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Saturday, 15 June 2019 12:14

NSA's EternalBlue exploit surfaces in bog standard mining attack Featured

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NSA's EternalBlue exploit surfaces in bog standard mining attack Image by Borkia from Pixabay

A bog standard attack aimed at planting a cryptocurrency miner has been found to be using advanced targeted attack tools as well, the security firm Trend Micro says, pointing out that this behaviour marks a departure from the norm.

In a blog post, researchers Cedric Pernet, Vladimir Kropotov, and Fyodor Yarochkin said they had noticed tools like the well-known NSA exploit EternalBlue being used to spread the malware to internal systems, after having first gained a foothold on a system on the perimeter.

EternalBlue was used to spread the WannaCry ransomware in May 2017. It has also been implicated in many other cases: a claim that it was used in a ransomware attack on local government offices in the US city of Baltimore in Maryland drew much criticism from many ex-NSA hackers and also non-NSA types recently.

The Trend Micro trio pointed out that regular cyber crime and targeted attacks differed in their intent: "The former will almost always have immediate financial gain as its main motivation while the latter will have other goals, for example, intellectual property theft."

The activity that they described was on a large scale, with the people behind it distributing typical malware such as cryptocurrency miners and ransomware by using sophisticated tools.

"In the cases we identified, the threat actors were using a package of tools from the Equation Group (which was publicly leaked by the Shadow Brokers) to compromise a large number of machines running outdated versions of Microsoft Windows OS," Pernet, Kropotov and Yarochkin said.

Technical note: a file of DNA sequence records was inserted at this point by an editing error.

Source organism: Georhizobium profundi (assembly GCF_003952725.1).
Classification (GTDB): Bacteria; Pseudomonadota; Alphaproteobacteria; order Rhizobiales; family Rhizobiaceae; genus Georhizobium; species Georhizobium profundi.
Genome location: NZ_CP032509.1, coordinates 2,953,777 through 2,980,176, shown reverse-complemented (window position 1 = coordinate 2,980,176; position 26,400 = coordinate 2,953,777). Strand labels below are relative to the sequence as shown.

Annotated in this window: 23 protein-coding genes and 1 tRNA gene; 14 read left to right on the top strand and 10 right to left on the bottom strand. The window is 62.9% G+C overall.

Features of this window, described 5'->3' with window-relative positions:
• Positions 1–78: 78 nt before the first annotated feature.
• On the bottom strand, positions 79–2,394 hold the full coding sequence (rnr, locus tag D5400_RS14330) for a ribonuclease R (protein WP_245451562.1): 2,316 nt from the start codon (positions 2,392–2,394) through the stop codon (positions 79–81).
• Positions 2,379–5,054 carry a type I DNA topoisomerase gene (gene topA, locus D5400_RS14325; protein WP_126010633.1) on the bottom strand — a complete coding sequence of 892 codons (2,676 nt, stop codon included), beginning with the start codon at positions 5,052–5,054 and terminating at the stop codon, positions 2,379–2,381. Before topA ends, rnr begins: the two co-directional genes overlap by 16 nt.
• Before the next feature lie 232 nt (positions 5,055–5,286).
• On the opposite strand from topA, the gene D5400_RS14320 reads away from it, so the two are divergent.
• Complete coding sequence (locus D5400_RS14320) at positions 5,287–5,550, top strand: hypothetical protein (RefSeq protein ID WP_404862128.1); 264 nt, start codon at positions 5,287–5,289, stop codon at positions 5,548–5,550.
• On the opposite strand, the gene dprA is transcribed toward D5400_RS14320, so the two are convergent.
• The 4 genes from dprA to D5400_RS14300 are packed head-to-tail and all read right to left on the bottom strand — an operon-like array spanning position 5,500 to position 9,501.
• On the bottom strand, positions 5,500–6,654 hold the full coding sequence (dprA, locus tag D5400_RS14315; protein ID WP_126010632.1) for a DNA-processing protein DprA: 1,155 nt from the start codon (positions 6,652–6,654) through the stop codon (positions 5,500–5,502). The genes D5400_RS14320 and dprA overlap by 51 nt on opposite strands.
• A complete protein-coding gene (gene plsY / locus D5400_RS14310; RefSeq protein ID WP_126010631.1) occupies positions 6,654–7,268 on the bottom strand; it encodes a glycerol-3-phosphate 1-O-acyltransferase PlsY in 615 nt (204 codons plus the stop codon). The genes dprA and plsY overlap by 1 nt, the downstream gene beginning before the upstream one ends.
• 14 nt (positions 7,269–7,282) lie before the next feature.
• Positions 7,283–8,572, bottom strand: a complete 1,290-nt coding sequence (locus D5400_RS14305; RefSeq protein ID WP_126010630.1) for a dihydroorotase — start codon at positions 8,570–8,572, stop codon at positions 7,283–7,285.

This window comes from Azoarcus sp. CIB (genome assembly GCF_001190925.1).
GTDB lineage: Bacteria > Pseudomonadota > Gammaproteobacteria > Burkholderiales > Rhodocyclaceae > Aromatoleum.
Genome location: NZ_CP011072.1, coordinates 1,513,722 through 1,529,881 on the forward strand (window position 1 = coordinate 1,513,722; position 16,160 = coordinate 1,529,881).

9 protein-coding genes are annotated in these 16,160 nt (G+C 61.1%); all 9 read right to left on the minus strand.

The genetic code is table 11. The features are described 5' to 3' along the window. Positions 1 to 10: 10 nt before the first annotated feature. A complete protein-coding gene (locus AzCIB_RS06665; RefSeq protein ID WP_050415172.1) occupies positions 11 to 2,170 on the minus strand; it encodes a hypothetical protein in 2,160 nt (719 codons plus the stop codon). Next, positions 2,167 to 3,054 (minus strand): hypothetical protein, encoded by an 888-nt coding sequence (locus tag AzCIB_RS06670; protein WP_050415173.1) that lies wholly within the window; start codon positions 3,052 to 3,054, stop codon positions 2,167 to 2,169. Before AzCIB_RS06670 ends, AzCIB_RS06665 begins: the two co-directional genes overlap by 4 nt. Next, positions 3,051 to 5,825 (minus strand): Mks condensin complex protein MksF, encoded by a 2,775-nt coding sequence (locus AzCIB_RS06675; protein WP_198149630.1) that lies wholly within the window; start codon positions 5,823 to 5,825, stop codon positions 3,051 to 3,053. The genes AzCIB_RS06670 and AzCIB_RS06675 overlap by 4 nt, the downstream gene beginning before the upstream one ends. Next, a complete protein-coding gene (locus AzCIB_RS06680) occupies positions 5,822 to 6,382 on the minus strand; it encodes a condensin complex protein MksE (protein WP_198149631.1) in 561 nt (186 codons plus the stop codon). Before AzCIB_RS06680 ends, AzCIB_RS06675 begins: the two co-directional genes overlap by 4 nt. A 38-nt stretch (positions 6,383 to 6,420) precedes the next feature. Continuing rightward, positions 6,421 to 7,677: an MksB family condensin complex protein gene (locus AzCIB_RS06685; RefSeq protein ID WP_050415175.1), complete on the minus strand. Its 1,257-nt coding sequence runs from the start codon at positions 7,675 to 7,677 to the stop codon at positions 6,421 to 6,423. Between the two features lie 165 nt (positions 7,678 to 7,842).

Equation Group is a name given by Kaspersky (formerly Kaspersky Lab) to the NSA when it discovered potent tools created by the former, calling it "a threat actor that surpasses anything known in terms of complexity and sophistication of techniques, and that has been active for almost two decades".

Trend Micro said analysis of machines infected by the attackers it had tracked showed the presence of a trojan which was a variant of Vools, an EternalBlue-based backdoor.

"We also found a number of other tools in the infected systems, mainly the password dumping tool Mimikatz and Equation group tools," the Trend Micro researchers wrote.

"The final payload deployed on compromised systems is a cryptocurrency miner. Using data from the Trend Micro Smart Protection Network security architecture, we can confirm that all of the compromised systems appear to be on internal segments of compromised networks."

Four servers were noted as being used for the mining attacks: coco[.]miniast[.]com:443; iron[.]tenchier[.]com:443; cake[.]pilutce[.]com:443; pool[.]boreye[.]com:53 and log.miniast[.]com.

Pernet, Kropotov and Yarochkin said the first three of these domains had been registered on 17 March, the day on which they observed the campaign to have begun.

"These domains were registered anonymously while the older domain boreye[.]com was registered on 17 October 2018 using an email address that has only been used to register that single domain," the trio said.

"User credentials are needed to connect to the mining server, but only the password is needed to retrieve new hashes."

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Sam Varghese

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Sam Varghese has been writing for iTWire since 2006, a year after the site came into existence. For nearly a decade thereafter, he wrote mostly about free and open source software, based on his own use of this genre of software. Since May 2016, he has been writing across many areas of technology. He has been a journalist for nearly 40 years in India (Indian Express and Deccan Herald), the UAE (Khaleej Times) and Australia (Daily Commercial News (now defunct) and The Age). His personal blog is titled Irregular Expression.

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